Fort Monroe
Hampton, Virginia, USA

Constructed: 1819 - 1834
Used by: United States
Designed by: Simon Bernard
Conflict in which it participated:
US Civil War

The spot on which Fort Monroe now proudly stands was first identified as a strategic location by the earliest English settlers in America in 1607: They settled 25 miles inland at Jamestown, but built Fort Algernourne at this location in 1609 to protect the colony's approaches. Several other fortifications were built here, but it wasn't until the lessons learned from the War of 1812 (such as the British putting Washington DC to the torch!) were taken to heart that the authorities   got   serious,   and   con-
struction on the current (and quite pointily lovely) fort was begun in 1819, and completed in 1834...named, as one might imagine, for President James Monroe (1758-1831).

Fort Monroe was designed by French military engineer Simon Bernard (1779-1839), who had served as aide-de-camp to Napoleon (1769-1821), and was thus less than popular with the post-Napoleon monarchy in France. Bernard was ejected from his homeland in 1815 but landed on his feet in the fledgling US, where President James Monroe was looking to bolster US seacoast defenses. Bernard would eventually design other notable US starforts, such as Fort Adams in Newport, RI and Fort Macon in North Carolina, among many others.

The Lincoln Gun, the first 15-inch Rodman Gun, mounted at Fort Monroe during the US Civil War. Click here to see the gun as it sits today!
Though Virginia was most definitely Confederate territory during the American Civil War (1861-1865), the federal government held on to Fort Monroe. Fort Monroe was in fact one of only four southern US forts which the federal government retained through the war, the others being Fort Jefferson, Fort Pickens and Fort Zachary Taylor, all in Florida. This not only helped to extend Union control over the coast of the Carolinas, but served as a staging ground for several land campaigns against the rebels.

In May of 1862, Fort Monroe's commander, Major General Benjamin Butler (1818-1893), announced   that   black   slaves who
managed to make their way to Union lines would be considered "contraband," which would prevent their having to be returned to their previous owner. This automatically freed these slaves, which made Fort Monroe, smack in the heart of the Confederacy, a popular destination for running slaves. By the end of the war around 10,000 slaves had presented themselves to be "contraband," and several "contraband camps" were built to house them.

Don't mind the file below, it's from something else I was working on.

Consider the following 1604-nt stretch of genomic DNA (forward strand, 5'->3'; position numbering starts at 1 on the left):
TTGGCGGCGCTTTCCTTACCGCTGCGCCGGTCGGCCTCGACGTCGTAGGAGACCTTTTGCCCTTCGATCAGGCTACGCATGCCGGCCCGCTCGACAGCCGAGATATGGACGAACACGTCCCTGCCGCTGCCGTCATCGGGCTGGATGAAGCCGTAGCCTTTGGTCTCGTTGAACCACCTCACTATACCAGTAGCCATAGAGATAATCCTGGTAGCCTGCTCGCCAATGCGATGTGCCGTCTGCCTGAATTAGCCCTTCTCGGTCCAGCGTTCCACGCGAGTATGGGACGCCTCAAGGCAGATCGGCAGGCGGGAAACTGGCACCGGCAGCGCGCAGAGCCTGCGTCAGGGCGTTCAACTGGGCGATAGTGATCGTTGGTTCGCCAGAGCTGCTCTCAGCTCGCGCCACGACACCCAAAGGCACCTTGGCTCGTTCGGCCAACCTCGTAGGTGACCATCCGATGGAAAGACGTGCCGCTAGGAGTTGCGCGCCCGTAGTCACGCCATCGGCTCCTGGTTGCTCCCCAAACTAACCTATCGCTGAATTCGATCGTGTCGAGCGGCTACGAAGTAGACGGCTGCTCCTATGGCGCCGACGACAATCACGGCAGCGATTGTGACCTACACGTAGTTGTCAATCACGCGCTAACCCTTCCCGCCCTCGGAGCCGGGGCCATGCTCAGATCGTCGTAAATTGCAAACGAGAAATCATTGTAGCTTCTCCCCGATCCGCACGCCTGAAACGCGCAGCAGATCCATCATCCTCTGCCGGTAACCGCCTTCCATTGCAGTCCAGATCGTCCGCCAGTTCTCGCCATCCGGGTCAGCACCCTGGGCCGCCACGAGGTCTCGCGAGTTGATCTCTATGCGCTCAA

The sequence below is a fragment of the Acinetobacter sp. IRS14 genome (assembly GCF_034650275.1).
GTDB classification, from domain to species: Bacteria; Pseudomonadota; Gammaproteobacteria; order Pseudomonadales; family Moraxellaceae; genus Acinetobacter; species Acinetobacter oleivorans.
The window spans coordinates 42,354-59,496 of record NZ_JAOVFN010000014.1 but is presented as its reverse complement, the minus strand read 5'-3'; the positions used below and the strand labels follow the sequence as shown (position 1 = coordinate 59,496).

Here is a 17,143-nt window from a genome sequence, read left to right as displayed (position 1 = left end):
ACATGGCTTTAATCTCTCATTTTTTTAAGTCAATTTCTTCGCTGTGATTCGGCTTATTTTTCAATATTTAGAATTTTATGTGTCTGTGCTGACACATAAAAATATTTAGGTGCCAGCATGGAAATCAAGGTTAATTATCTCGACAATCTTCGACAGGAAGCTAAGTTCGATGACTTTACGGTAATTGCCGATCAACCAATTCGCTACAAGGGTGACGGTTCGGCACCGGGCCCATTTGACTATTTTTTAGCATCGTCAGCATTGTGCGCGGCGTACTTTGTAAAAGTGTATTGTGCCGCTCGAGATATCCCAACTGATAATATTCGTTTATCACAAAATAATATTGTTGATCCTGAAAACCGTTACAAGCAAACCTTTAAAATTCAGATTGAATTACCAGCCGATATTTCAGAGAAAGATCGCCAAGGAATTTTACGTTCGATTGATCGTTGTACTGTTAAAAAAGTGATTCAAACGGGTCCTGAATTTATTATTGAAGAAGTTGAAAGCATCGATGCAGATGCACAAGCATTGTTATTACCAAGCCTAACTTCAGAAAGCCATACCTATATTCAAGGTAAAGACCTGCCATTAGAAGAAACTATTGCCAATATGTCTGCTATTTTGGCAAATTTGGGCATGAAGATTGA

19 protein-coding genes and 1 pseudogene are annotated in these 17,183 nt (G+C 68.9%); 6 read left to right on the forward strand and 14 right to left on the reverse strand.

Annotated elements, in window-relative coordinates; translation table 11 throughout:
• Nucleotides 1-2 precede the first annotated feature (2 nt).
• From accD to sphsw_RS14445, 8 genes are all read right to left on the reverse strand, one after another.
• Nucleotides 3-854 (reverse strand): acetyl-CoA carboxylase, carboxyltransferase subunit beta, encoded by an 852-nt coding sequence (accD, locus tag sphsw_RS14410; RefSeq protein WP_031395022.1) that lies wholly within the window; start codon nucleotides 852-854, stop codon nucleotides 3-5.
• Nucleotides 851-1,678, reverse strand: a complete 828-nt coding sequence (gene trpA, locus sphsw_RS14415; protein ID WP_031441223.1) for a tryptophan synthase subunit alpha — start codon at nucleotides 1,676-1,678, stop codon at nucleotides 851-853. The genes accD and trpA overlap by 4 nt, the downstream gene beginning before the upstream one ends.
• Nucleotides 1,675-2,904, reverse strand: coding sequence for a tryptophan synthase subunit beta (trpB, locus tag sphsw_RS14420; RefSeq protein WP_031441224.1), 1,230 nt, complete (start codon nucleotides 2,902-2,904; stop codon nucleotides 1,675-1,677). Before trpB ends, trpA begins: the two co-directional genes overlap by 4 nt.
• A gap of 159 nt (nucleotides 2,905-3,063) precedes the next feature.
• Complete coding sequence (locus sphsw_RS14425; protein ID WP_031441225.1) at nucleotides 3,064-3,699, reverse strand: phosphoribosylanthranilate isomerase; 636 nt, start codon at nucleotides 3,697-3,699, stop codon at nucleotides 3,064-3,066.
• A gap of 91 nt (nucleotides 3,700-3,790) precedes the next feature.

After the war, former Confederate President Jefferson Davis (1808-1889) spent two years as a prisoner at Fort Monroe. His incarceration was harsh at first, as he was kept chained in an open casemate with four guards constantly scrutinizing him lest he burst through his confining brick walls, but after a few months Davis' doctor managed to convince Fort Monroe's commanding officer, General Nelson A. Miles (1839-1925), that this was as ridiculous as it was pointless.

Left: Jefferson Davis' personal casemate at Fort Monroe for the early period of his incarceration: How lucky can a guy get?
Right: Jefferson Davis' relationship with Fort Monroe is a complicated one. Being in the south as it is, and local sympathies being what they were (and frequently are), the ex-President of the CSA is remembered more fondly at Fort Monroe than he likely is at Fort Adams. The Jefferson Davis Memorial Park was dedicated in May of 1956, with the iron arch donated by the United Daughters of the Confederacy.

While many in the north wished for Davis to suffer greatly for his wicked, treasonous misdeeds, the federal government didn't really have any intention of torturing the guy. Davis was moved to plushier digs within the fort, and eventually his family was allowed to join him: He was even given permission to walk unattended around the fort in the evenings. Davis was released on $100,000 bail in 1867, having never gone to trial.

Fort Monroe was on the front line of America's imagined vulnerability to seaborne invaders after the Civil War. Every cockamamie artillery scheme that was dreamed up by the fertile minds of the military establishment was installed and tested at Fort Monroe, particularly focusing on the Endicott Period of the 1890's: A great many extra, hideously ugly concrete batteries were built around Fort Monroe, in the interest of defending the all-important Hampton Roads area from the completely imaginary Spanish/German/Whomever threat.

Fort Monroe did escape the fate of many US starforts that were defaced with millions of tons of concrete during the Endicott Period, however: Take a look at poor Fort Delaware to see what could have been the case.

Since the Second World War (1939-1945), Fort Monroe has served the US as a training facility: Starting in 1973 the army's Training and Doctrine Command called Fort Monroe home. Fort Monroe ceased being a military entity in September of 2011. Today it's an absolutely FABULOUS spot which to visit and poke around. The Casemate Museum is world-class...have you deduced that I've visited Fort Monroe?

You have deduced correctly. Visit Fort Monroe in the Starforts I've Visited section to see more pix and read my observations!